In a significant setback for the multi-state campaign to bar Donald Trump from again seeking the Presidency, a state judge in Colorado ruled on Friday that he is not covered by a constitutional ban.
That ruling has added importance because it came after the first full trial in any court on the constitutional dispute surrounding Trump’s candidacy.
The judge did rule, on another part of the dispute, that Trump had engaged in an illegal insurrection in seeking to overturn his defeat in the 2020 election. Trump, the opinion said, “acted with specific intent to incite political violence and direct it at the Capitol with the purpose of disrupting the electoral certification” on January 6, 2021.
That marked the first time in U.S. history that a president had been declared by a court to be the promoter of an effort to overturn constitutional government. However, that was not enough to disqualify Trump, the judge ruled.
State District Judge Sarah B. Wallace of Denver, in a 102-page opinion, ordered state officials to put Trump’s name on the Colorado ballot for the primary election next March 5.
The liberal organization that filed the case, Citizens for Responsibility and Ethics in Washington, promptly announced that it will take the case on to the Colorado Supreme Court. “Today was not the end of this effort, but another step along the way,” it said.
This decision marked the third time in the past two weeks that Trump’s challengers had failed to persuade a court that the Constitution’s Civil War era 14th Amendment disqualified Trump from holding any government office because of his role in the January 6 violent attack on the Capitol and events surrounding that incident.
Section 3 of the 14th Amendment bars designated officials from ever holding an office, at any level of government, if they had previously taken an oath to defend the Constitution, and had then violated that oath by engaging in an insurrection or rebellion.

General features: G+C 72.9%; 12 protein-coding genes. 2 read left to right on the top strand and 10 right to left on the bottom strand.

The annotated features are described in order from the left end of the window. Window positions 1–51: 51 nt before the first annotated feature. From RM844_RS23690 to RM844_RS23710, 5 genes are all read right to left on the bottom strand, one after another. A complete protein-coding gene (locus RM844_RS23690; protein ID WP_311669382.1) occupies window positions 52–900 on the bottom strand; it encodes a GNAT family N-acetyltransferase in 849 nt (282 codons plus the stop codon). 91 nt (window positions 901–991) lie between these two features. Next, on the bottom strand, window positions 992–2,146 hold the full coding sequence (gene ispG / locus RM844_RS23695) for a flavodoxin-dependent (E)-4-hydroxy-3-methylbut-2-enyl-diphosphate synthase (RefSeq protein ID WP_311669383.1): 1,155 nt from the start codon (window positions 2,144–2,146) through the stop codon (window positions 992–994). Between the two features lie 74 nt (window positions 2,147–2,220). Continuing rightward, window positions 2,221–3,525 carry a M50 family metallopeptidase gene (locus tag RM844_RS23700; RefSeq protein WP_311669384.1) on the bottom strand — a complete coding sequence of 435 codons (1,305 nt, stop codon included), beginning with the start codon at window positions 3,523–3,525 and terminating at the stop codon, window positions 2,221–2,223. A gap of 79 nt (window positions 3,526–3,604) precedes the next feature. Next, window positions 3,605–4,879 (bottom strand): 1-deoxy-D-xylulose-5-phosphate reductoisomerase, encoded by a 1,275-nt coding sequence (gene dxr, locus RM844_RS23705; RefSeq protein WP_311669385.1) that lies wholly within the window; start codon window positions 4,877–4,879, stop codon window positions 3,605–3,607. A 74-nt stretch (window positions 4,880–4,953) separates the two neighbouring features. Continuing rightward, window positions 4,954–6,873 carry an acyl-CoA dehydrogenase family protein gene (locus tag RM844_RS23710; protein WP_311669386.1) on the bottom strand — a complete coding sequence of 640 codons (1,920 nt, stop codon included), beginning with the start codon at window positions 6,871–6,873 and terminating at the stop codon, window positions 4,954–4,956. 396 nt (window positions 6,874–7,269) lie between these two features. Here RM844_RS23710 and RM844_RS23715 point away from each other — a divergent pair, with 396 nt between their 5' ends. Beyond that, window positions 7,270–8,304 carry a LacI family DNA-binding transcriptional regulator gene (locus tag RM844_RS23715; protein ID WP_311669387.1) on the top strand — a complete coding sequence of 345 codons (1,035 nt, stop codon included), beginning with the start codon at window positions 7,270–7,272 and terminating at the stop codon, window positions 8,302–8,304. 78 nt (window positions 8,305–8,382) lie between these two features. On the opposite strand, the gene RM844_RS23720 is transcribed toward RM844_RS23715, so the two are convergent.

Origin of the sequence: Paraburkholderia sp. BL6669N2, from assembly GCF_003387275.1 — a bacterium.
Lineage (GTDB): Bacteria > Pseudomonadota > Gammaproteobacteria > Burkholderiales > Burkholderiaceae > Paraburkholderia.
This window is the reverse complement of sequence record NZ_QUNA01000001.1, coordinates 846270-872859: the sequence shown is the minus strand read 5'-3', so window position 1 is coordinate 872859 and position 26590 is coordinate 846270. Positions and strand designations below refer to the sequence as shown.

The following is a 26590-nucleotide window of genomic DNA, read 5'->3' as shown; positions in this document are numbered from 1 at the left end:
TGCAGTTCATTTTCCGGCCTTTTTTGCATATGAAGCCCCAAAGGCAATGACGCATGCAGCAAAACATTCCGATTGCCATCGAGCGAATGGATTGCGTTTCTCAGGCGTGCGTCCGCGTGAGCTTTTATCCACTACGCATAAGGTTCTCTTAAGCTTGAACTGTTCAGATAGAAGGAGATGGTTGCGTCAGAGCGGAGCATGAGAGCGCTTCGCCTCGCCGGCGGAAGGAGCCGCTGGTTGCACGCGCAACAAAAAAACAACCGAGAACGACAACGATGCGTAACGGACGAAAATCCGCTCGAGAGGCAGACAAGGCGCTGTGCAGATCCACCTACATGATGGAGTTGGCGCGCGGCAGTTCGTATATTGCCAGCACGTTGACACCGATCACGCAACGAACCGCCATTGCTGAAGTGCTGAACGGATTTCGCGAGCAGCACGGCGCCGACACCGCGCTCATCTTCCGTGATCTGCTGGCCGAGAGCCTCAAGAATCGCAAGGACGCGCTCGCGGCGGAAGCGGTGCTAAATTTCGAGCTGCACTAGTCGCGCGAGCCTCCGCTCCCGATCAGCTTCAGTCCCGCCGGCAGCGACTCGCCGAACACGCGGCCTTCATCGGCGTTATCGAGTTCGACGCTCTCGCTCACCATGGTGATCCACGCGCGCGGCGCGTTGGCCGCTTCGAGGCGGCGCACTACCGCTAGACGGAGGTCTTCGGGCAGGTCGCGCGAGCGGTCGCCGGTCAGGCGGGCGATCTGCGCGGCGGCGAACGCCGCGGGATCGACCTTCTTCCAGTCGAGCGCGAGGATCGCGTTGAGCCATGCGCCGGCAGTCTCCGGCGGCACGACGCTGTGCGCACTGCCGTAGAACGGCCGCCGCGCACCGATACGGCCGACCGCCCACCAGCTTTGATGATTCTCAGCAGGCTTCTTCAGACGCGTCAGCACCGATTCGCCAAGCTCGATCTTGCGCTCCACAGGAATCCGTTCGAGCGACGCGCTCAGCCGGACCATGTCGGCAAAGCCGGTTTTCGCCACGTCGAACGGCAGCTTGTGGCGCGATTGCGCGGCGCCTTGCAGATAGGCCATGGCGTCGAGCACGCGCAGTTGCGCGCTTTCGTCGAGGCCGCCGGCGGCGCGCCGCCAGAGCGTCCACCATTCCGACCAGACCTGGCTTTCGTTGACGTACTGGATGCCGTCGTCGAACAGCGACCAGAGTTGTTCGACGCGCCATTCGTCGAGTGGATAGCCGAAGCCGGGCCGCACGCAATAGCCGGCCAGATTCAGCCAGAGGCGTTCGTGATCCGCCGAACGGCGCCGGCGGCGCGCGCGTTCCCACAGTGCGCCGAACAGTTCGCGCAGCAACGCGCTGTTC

Judge Wallace’s opinion ruled against Trump on all parts of that provision except whether those who wrote that clause intended to apply it to presidents, too. The judge hesitated to rule that it did apply, saying the evidence from history was not clear enough.
The judge did not reach that point in her opinion until page 100, after the preceding pages told a devastating story about Trump’s “history of courting extremists and endorsing political violence as legitimate and proper.”
At some point, one or more of the state cases against Trump could reach the U.S. Supreme Court to sort out the constitutional controversy. At this point, it is unclear whether the dispute will be settled in a final way before the presidential election next November. It might not come even until after Trump may have emerged as the favorite to be the Republican Party’s nominee in 2024. Repeated polls show him far ahead of his GOP rivals.
The Colorado judge ruled that the state’s Secretary of State, the top official on election policy, did not have the authority to enforce the 14th Amendment ban on insurrectionist candidates, but that the state courts do have that power.
The challengers actually won on several key points in the running controversy over that Amendment’s meaning and scope. The judge ruled that the ban was still in effect, and thus was not limited to those who had engaged in the Civil War, declared that the provision was to be given a broad interpretation, said the ban did not depend upon an officer having first been convicted of a crime, adopted an expansive meaning for “insurrection,” and concluded that Trump was not protected by the Constitution’s First Amendment free speech clause for calling on his followers to attack the Capitol.
Those sweeping legal findings could narrow the coming appeal to the Colorado Supreme Court to the key question of whether the Amendment did, or did not, apply to presidents. Trump’s team, of course, can challenge on appeal all of the parts of the ruling that went against him.
For purposes of political campaigning, Judge Wallace’s legal conclusions against Trump and the 154 factual findings against him could be factors that might persuade some major political donors to abandon Trump or persuade some prominent political figures not to endorse his candidacy.